human history

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One of the teeth which was found in the excavation. Photo: DPA.

Forty-three years ago in east Africa, a team of scientists unearthed fossilized skeletal remains that rewrote the history of humanity. “Lucy,” an extinct primate of the family Hominidae (which includes humans), walked upright 3.2 million years ago and was believed to be our oldest found human ancestor. Last year, however, paleontologists in Germany discovered fossilized teeth, three times older than Lucy, that might once again rewrite our understanding of human evolution.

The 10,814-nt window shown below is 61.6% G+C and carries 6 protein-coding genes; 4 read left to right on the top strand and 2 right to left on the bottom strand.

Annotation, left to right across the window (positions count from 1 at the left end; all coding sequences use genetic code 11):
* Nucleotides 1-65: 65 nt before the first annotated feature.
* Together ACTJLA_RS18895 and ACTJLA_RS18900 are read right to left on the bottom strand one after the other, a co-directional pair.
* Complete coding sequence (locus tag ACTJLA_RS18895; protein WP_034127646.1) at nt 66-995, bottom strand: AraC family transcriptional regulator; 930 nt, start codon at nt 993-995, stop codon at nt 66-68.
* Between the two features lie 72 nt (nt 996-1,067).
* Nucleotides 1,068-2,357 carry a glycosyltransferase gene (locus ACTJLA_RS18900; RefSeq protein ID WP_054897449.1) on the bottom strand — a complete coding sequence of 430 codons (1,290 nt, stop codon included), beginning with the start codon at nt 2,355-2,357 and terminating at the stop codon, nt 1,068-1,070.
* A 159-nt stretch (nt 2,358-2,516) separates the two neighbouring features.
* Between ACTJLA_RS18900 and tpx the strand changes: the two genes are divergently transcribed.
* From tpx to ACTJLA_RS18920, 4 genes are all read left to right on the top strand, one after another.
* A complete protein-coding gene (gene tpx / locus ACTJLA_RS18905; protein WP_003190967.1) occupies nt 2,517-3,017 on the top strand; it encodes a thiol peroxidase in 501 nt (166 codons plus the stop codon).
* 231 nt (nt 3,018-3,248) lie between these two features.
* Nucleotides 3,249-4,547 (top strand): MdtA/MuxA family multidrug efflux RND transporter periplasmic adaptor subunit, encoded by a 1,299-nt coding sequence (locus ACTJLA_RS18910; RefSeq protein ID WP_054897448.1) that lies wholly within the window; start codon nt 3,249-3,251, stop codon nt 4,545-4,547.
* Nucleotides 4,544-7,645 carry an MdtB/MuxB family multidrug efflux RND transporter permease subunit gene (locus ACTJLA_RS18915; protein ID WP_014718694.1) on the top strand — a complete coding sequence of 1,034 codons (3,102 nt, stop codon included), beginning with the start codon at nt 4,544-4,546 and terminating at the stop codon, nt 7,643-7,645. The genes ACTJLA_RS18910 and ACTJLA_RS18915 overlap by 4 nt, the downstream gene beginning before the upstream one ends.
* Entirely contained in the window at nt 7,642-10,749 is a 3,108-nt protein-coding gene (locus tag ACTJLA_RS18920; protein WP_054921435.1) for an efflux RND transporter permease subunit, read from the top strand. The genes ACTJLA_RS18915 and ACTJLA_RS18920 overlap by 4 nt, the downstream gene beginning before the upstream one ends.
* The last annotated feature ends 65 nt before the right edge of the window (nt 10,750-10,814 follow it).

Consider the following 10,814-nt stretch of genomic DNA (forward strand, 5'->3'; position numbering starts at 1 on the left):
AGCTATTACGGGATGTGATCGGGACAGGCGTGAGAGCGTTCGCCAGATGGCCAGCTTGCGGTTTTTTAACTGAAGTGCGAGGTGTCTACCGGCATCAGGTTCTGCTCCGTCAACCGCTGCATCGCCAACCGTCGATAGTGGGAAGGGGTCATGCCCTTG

The dental remains were found during a research excavation near the town of Eppelsheim, in a former bed of the the Rhine river. The region has been a popular location for fossil hunters ever since a fossilized femur found in the 1820s launched the fields of paleontology and paleoanthropology. Deutsche Welle reports that although the 9.7 million-year-old teeth do not match any other known species found in Europe or Asia, they do resemble those belonging to Lucy. This baffled the research team so much that they delayed publishing their research for a year.

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